Let’s take your two points one at a time, Rob. Your first point is really an objection to the ontological argument, not to God’s necessary existence. It is, in fact, Thomas Aquinas’s objection to Anselm’s ontological argument! Thomas differentiated between propositions which are self-evident in themselves and propositions which are self-evident to us. With respect to the proposition that God exists, Aquinas wrote,

I say that this proposition, ‘God exists,’ of itself is self-evident, for the predicate is the same as the subject; because God is His own existence. . . . Now because we do not know the essence of God, the proposition is not self-evident to us; but needs to be demonstrated by things that are more known to us, though less known in their nature--namely, by effects (Summa theologica pt. 1 quest. 2 art. 1).

By contrast, in the case of the bachelor, we can, as you say, “see that a bachelor being unmarried is self-evidently the case” because we understand that it belongs to the concept of a bachelor to be unmarried. Therefore, in Aquinas’ view, even though God exists is necessarily true, it isn’t evident to us that it is necessarily true due to our ignorance of God’s essence, and so the ontological argument fails.

Now whether or not you think this is a good objection to the ontological argument (I don’t), it’s irrelevant, as Thomas realized, to God’s aseity and necessary existence. God’s existing necessarily doesn’t depend on its being self-evident to us. Just as a complex mathematical equation may be necessarily true, even though we can’t even understand it, so God exists may be necessarily true even though it’s not obvious to us. So the failure of the ontological argument does nothing to undermine God’s necessary existence.

Don’t think that all necessary truths are true just by definition. Examples of necessary truths which are not definitional include: Everything that is colored is extended; Nothing is simultaneously red all over and green all over; Gold has the atomic number 78; My shoes could not have been made of steel; No event precedes itself; Everything that comes into being has a cause; and so on. Similarly, God exists need not be thought to be true by definition.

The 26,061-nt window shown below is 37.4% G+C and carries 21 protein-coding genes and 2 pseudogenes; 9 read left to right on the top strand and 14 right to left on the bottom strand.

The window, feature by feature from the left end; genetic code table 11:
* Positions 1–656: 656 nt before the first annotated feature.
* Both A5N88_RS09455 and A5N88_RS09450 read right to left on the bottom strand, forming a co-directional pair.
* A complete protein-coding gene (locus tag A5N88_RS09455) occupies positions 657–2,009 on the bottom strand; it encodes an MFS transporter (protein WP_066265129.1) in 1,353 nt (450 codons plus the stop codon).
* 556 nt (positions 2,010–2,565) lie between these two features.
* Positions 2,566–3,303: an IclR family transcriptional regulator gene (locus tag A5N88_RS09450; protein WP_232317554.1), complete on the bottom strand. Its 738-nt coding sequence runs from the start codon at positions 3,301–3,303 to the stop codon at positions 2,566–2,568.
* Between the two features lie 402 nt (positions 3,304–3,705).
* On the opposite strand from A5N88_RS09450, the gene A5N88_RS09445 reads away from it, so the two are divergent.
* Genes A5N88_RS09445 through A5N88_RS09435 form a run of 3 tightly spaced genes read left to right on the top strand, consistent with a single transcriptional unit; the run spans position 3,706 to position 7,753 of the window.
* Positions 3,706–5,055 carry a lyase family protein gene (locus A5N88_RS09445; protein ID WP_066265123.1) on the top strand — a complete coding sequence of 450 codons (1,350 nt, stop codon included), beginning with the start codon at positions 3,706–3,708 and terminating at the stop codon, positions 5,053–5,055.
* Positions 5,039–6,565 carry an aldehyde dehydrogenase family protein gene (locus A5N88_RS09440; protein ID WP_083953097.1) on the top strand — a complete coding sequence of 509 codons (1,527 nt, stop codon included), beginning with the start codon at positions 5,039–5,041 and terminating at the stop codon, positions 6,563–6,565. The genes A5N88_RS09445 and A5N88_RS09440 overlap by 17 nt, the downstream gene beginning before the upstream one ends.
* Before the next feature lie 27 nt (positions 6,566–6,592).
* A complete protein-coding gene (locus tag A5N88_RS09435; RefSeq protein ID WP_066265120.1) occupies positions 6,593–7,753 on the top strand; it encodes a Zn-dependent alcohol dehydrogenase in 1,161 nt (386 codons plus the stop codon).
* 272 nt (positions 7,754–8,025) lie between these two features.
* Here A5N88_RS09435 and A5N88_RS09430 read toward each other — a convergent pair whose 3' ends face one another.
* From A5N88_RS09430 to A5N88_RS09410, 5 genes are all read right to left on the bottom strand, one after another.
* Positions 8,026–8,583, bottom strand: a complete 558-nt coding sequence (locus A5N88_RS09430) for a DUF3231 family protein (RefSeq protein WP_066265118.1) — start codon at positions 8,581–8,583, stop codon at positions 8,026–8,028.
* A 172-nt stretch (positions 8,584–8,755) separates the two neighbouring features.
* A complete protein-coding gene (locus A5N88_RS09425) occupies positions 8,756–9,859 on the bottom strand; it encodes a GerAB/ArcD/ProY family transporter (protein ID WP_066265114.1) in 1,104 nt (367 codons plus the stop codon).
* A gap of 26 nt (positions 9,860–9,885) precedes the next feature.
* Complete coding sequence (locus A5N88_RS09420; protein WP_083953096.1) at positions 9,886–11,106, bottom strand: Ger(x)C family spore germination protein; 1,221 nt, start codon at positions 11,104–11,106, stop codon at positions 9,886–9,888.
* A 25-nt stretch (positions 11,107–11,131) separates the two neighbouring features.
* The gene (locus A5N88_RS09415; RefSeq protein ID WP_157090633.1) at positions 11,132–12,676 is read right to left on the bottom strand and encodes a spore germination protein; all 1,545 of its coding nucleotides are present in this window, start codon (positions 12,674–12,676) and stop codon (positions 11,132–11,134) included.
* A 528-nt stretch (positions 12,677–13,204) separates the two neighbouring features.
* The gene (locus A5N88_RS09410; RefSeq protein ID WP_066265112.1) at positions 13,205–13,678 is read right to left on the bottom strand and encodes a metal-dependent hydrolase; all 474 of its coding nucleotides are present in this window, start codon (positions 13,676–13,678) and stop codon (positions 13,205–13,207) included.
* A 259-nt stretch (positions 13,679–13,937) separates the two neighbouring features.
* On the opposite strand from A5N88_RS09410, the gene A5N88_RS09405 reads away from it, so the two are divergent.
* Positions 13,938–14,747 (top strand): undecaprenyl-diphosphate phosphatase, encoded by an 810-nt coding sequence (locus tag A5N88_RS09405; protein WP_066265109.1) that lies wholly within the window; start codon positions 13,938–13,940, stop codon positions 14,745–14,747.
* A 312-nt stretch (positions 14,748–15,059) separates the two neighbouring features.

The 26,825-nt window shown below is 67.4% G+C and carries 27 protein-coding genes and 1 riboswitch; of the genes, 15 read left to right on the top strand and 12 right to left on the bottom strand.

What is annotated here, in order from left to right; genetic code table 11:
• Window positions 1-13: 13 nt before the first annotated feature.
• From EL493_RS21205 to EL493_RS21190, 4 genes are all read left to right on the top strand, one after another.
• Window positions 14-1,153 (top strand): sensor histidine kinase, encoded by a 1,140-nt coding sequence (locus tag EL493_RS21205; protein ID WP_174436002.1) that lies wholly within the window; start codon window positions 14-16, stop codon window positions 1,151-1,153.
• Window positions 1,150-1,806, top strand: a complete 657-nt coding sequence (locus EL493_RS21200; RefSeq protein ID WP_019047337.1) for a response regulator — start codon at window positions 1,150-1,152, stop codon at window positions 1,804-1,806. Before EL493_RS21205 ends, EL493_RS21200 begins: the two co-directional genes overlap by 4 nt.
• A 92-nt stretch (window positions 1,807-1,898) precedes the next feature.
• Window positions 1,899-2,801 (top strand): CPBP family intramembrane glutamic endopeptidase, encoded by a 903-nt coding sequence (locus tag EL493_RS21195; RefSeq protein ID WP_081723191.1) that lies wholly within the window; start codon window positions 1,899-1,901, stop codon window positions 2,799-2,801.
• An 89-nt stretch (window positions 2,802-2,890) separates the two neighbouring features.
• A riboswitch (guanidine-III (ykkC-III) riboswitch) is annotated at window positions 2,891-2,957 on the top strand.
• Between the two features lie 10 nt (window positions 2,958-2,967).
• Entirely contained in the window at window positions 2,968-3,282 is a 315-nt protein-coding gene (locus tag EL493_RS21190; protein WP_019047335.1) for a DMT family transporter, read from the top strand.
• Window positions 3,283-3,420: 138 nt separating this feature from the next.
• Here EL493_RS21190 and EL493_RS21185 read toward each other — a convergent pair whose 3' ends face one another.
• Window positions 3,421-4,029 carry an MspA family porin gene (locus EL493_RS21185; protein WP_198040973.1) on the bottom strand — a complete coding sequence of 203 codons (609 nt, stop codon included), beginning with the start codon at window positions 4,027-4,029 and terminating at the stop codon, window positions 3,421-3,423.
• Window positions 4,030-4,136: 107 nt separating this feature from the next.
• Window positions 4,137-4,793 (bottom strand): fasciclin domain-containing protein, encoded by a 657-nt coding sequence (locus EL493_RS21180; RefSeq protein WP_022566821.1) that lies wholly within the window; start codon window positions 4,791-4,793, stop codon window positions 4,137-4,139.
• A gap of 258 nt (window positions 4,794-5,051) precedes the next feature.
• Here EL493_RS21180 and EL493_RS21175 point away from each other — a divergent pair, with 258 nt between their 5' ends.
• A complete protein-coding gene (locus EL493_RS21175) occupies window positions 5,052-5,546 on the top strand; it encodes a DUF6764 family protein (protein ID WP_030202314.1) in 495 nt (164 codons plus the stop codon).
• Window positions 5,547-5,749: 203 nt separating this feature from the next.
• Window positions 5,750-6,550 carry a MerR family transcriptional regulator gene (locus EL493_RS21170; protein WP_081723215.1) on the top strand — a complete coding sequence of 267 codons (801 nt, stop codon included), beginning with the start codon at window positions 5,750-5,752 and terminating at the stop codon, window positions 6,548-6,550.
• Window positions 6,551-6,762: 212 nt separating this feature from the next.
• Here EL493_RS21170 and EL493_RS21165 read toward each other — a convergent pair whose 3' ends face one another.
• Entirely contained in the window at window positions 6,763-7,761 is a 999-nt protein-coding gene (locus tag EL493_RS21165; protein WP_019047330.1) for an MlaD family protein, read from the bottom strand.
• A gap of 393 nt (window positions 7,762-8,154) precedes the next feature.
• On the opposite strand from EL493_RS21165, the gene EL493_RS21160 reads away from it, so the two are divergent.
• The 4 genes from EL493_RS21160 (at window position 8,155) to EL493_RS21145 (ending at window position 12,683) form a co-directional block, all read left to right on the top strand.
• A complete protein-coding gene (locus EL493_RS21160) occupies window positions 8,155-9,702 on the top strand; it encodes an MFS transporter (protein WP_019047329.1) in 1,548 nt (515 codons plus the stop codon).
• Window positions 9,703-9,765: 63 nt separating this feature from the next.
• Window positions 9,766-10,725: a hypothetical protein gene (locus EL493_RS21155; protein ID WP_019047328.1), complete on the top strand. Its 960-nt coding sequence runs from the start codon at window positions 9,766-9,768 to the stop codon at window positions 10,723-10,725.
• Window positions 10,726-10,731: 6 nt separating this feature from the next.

I agree with Anselm that God, as the greatest conceivable being, must have necessary existence as an essential property. For necessary existence is a great-making property. That entails that in every possible world in which God exists, He has the property of necessary existence.

That brings us back to the ontological argument. For if God has necessary existence in any possible world, then He exists in every world, including the actual world. So if God’s existence is even possible, He must actually exist. The real issue for the ontological argument is not whether we can see that God exists necessarily, as Aquinas thought, but whether we can see that God possibly exists.

As for your second question, although I am wedded to the A-theory of time, according to which temporal becoming is an objective feature of reality and the past, present, and future are not on an ontological par, still I’m glad that B-theorists want to defend the causal premiss of the kalam cosmological argument. One B-theorist said to me, “If a horse starts to exists at some time t, of course the B-theorist would say that there has to be a cause earlier than t that explains why there is (tenselessly) a horse at t!” That seems eminently sensible to me. Your inductive argument would supply some justification for holding to the causal principle, though it falls far below the metaphysical grounds which the A-theorist can offer in justification of the principle, namely, that something cannot come into being from nothing.

- William Lane Craig